New report highlights adult learners of color
A new report on a series of new studies presents strategies to support adult learners of color in college.
The report, released Wednesday, was produced by Columbia University’s Community College Research Center and commissioned by the Lumina Foundation. He notes that 42% of black Americans, 58% of Latinx Americans, and 50% of Native Americans aged 25 and over have only a high school diploma, compared to 31% of white Americans. About 27% of black Americans and 19% of Latinxes and Native Americans earned a bachelor’s degree, compared to 42% of their white counterparts.
Since the COVID-19 pandemic struck, the number of people aged 25 and over enrolled in community colleges has fall by 11 percent, according to the report.
âCommunity colleges are an obvious resource for adults seeking post-secondary credentials as a way to improve their employability and earn higher wages,â the report read. âA major challenge for community colleges is how to attract and retain black, Hispanic and Native American adults, both in vocational programs that lead directly to good jobs and in transfer programs.â
The report consists of three studies focused on three different areas where community colleges can best support adult Black, Latin American, and Native American students through to graduation.
Study recommends ways to create fluid bridges between short-term diplomas and degree programs at community colleges. Recommendations include extending financial assistance to adults in short-term programs and aligning non-credit and non-credit programs in the same area.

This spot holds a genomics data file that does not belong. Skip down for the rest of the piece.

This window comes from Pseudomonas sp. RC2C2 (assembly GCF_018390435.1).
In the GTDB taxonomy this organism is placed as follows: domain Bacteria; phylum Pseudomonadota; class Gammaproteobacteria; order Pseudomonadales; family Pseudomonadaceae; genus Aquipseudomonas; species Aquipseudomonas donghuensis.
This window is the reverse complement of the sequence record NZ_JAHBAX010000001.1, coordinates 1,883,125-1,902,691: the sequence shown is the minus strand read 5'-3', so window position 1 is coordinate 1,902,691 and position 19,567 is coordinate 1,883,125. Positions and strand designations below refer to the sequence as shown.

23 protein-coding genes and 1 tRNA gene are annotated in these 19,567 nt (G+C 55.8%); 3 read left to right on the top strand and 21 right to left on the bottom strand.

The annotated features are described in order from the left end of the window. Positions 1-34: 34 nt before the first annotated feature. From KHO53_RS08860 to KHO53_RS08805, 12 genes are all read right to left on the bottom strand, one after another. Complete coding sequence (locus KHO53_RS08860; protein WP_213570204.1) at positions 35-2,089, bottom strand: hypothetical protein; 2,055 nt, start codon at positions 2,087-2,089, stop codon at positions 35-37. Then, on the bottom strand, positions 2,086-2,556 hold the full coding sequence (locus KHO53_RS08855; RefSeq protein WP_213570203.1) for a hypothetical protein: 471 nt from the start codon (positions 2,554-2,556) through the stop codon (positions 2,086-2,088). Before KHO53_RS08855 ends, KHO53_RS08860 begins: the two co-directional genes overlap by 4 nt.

Another study highlights the possible benefits of âbundlingâ and âsequencingâ student aid; giving students information on non-university resources, such as health care or childcare, alongside academic advice; and by offering them different types of advice at different points in their academic journey.
The final study presents strategies for creating âculturally sustainableâ teaching techniques and supports for adult students of color. He suggests that community colleges partner with community organizations to recommend potential students for recruitment and enrollment, make university and non-university services available at a central hub, offer early career planning, assign counselors to students and establish regular mechanisms, such as surveys or faculty. contribution, to check how student needs may have changed. The study also recommends connecting with the families of students.
âRacial disparities come from many sources and will not go away overnight, but with the right ideas and resources, and a continued focus on equity, colleges can increase the number of degrees earned and improve outcomes in employment of adult learners from racial minorities. report reads.